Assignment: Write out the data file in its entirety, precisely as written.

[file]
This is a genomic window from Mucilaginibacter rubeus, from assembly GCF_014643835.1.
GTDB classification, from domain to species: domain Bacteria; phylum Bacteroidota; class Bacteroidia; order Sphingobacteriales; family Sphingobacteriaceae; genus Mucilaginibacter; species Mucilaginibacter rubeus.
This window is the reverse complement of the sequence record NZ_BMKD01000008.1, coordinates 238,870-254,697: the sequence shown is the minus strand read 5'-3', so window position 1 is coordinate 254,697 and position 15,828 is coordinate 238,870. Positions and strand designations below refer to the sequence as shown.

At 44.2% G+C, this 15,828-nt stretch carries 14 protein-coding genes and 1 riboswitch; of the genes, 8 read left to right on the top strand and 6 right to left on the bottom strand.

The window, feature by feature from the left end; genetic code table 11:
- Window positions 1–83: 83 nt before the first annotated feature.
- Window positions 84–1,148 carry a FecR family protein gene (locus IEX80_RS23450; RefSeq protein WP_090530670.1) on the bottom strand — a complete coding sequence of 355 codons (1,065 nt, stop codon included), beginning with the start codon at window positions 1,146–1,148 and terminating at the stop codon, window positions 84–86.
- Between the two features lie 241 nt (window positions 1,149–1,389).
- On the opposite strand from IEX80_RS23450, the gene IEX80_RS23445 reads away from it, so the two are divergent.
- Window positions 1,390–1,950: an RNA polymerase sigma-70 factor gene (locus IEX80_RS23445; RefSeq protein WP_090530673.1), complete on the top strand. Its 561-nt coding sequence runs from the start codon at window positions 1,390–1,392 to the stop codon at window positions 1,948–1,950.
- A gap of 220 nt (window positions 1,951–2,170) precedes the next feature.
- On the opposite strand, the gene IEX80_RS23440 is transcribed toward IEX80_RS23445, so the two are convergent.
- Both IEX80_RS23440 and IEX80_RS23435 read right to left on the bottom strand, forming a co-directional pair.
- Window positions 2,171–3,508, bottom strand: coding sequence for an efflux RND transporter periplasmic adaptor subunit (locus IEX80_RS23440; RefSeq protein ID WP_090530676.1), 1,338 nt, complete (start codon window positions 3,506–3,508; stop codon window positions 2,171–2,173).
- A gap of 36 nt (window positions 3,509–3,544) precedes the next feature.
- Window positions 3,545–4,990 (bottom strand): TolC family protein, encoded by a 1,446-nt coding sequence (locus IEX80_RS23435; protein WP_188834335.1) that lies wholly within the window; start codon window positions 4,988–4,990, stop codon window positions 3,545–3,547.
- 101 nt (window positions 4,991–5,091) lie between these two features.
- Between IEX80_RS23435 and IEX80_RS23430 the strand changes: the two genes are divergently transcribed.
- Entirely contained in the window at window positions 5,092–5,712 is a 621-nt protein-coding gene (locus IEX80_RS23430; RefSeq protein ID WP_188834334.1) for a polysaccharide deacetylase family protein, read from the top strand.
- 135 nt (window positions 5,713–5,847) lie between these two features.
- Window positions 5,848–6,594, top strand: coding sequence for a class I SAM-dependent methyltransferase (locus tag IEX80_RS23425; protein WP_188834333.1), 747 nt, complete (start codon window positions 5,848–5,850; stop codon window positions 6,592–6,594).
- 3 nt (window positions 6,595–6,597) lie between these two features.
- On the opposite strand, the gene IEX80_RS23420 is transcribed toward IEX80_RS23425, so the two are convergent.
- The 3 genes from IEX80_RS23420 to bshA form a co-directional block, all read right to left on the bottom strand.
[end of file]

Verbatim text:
This is a genomic window from Mucilaginibacter rubeus, from assembly GCF_014643835.1.
GTDB classification, from domain to species: domain Bacteria; phylum Bacteroidota; class Bacteroidia; order Sphingobacteriales; family Sphingobacteriaceae; genus Mucilaginibacter; species Mucilaginibacter rubeus.
This window is the reverse complement of the sequence record NZ_BMKD01000008.1, coordinates 238,870-254,697: the sequence shown is the minus strand read 5'-3', so window position 1 is coordinate 254,697 and position 15,828 is coordinate 238,870. Positions and strand designations below refer to the sequence as shown.

At 44.2% G+C, this 15,828-nt stretch carries 14 protein-coding genes and 1 riboswitch; of the genes, 8 read left to right on the top strand and 6 right to left on the bottom strand.

The window, feature by feature from the left end; genetic code table 11:
- Window positions 1–83: 83 nt before the first annotated feature.
- Window positions 84–1,148 carry a FecR family protein gene (locus IEX80_RS23450; RefSeq protein WP_090530670.1) on the bottom strand — a complete coding sequence of 355 codons (1,065 nt, stop codon included), beginning with the start codon at window positions 1,146–1,148 and terminating at the stop codon, window positions 84–86.
- Between the two features lie 241 nt (window positions 1,149–1,389).
- On the opposite strand from IEX80_RS23450, the gene IEX80_RS23445 reads away from it, so the two are divergent.
- Window positions 1,390–1,950: an RNA polymerase sigma-70 factor gene (locus IEX80_RS23445; RefSeq protein WP_090530673.1), complete on the top strand. Its 561-nt coding sequence runs from the start codon at window positions 1,390–1,392 to the stop codon at window positions 1,948–1,950.
- A gap of 220 nt (window positions 1,951–2,170) precedes the next feature.
- On the opposite strand, the gene IEX80_RS23440 is transcribed toward IEX80_RS23445, so the two are convergent.
- Both IEX80_RS23440 and IEX80_RS23435 read right to left on the bottom strand, forming a co-directional pair.
- Window positions 2,171–3,508, bottom strand: coding sequence for an efflux RND transporter periplasmic adaptor subunit (locus IEX80_RS23440; RefSeq protein ID WP_090530676.1), 1,338 nt, complete (start codon window positions 3,506–3,508; stop codon window positions 2,171–2,173).
- A gap of 36 nt (window positions 3,509–3,544) precedes the next feature.
- Window positions 3,545–4,990 (bottom strand): TolC family protein, encoded by a 1,446-nt coding sequence (locus IEX80_RS23435; protein WP_188834335.1) that lies wholly within the window; start codon window positions 4,988–4,990, stop codon window positions 3,545–3,547.
- 101 nt (window positions 4,991–5,091) lie between these two features.
- Between IEX80_RS23435 and IEX80_RS23430 the strand changes: the two genes are divergently transcribed.
- Entirely contained in the window at window positions 5,092–5,712 is a 621-nt protein-coding gene (locus IEX80_RS23430; RefSeq protein ID WP_188834334.1) for a polysaccharide deacetylase family protein, read from the top strand.
- 135 nt (window positions 5,713–5,847) lie between these two features.
- Window positions 5,848–6,594, top strand: coding sequence for a class I SAM-dependent methyltransferase (locus tag IEX80_RS23425; protein WP_188834333.1), 747 nt, complete (start codon window positions 5,848–5,850; stop codon window positions 6,592–6,594).
- 3 nt (window positions 6,595–6,597) lie between these two features.
- On the opposite strand, the gene IEX80_RS23420 is transcribed toward IEX80_RS23425, so the two are convergent.
- The 3 genes from IEX80_RS23420 to bshA form a co-directional block, all read right to left on the bottom strand.